Prediction of Delayed Cerebral Ischemia with Cerebral Angiography

A Meta-Analysis

Gyanendra Kumar, Oana M. Dumitrascu, Chia Chun Chiang, Cumara B. O’Carroll, Andrei Alexandrov

Research output: Contribution to journalArticle

1 Citation (Scopus)

Abstract

Object: Cerebral catheter angiography is the gold standard for diagnosing cerebral artery vasospasm (vasospasm) in aneurysmal subarachnoid hemorrhage (SAH). We have previously published a meta-analysis of prediction of delayed cerebral ischemia (DCI) from transcranial Doppler (TCD) evidence of vasospasm. Analogous data relating to prediction of DCI have not been previously collated for cerebral angiography nor reconciled against TCD. Methods: We searched PUBMED, the Cochrane database, and clinicaltrials.gov for studies that used cerebral angiography for diagnosis of vasospasm and evaluated DCI in patients with SAH. We performed a random-effects meta-analysis of prediction of DCI with cerebral angiography, reconciling its accuracy against that of TCD. We also report quality of evidence for the value of cerebral angiography and TCD in SAH based on pooled data from our meta-analyses. Results: A total of 15 studies (n = 5463) were included in the meta-analysis. Sensitivity (SN), specificity (SP), positive predictive value (PPV), and negative predictive value (NPV) of cerebral angiography for prediction of DCI are 57, 68, 32, and 90%. These metrics for TCD, based on our previous meta-analysis, are 90, 71, 57, and 92%. We report that test accuracy estimates are “moderate” for TCD and “low” for angiography based on pooled data from our meta-analyses. Conclusion: TCD evidence of vasospasm is a better predictor of DCI than angiographic vasospasm. Future comparative effectiveness studies can better define the value of these diagnostic tools in patients with SAH.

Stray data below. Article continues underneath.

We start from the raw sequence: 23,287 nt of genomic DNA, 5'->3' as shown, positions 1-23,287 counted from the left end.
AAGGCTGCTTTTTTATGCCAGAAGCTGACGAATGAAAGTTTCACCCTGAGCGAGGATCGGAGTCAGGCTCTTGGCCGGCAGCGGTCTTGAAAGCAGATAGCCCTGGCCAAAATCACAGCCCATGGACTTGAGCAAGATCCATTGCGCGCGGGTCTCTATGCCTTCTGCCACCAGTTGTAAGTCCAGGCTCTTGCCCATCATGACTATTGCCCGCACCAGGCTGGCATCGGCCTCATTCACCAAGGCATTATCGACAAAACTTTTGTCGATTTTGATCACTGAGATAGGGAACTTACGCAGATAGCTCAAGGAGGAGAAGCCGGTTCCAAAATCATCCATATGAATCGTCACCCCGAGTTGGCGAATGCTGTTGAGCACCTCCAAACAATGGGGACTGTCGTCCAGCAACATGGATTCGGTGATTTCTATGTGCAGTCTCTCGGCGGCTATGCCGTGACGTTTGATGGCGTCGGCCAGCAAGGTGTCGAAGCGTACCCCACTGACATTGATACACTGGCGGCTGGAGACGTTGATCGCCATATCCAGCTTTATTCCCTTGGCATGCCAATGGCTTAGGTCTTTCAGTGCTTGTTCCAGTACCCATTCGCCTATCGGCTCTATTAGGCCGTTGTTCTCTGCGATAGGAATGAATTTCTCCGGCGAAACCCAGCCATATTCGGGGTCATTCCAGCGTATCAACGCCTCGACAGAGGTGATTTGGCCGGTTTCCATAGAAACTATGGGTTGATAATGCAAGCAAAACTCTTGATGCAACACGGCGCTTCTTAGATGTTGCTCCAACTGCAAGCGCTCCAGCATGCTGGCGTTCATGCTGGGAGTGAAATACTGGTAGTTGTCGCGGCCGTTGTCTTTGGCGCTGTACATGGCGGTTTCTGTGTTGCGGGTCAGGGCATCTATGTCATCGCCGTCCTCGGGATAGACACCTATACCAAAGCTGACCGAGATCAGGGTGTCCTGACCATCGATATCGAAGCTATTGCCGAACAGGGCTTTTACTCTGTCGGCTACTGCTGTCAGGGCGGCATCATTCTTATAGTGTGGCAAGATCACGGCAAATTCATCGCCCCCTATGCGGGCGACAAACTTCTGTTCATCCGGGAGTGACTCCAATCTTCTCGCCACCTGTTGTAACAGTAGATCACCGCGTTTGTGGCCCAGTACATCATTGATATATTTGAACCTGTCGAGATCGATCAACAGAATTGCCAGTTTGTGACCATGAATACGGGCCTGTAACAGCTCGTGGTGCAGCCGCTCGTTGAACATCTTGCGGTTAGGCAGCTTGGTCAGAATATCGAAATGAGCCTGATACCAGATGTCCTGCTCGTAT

Original languageEnglish (US)
Pages (from-to)62-71
Number of pages10
JournalNeurocritical Care
Volume30
Issue number1
DOIs
StatePublished - Feb 15 2019

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Cerebral Angiography
Brain Ischemia
Meta-Analysis
Subarachnoid Hemorrhage
Intracranial Vasospasm
Cerebral Arteries
Angiography
Catheters
Databases
Sensitivity and Specificity

All Science Journal Classification (ASJC) codes

  • Clinical Neurology
  • Critical Care and Intensive Care Medicine

Cite this

Prediction of Delayed Cerebral Ischemia with Cerebral Angiography : A Meta-Analysis. / Kumar, Gyanendra; Dumitrascu, Oana M.; Chiang, Chia Chun; O’Carroll, Cumara B.; Alexandrov, Andrei.

In: Neurocritical Care, Vol. 30, No. 1, 15.02.2019, p. 62-71.

Research output: Contribution to journalArticle

Kumar, Gyanendra ; Dumitrascu, Oana M. ; Chiang, Chia Chun ; O’Carroll, Cumara B. ; Alexandrov, Andrei. / Prediction of Delayed Cerebral Ischemia with Cerebral Angiography : A Meta-Analysis. In: Neurocritical Care. 2019 ; Vol. 30, No. 1. pp. 62-71.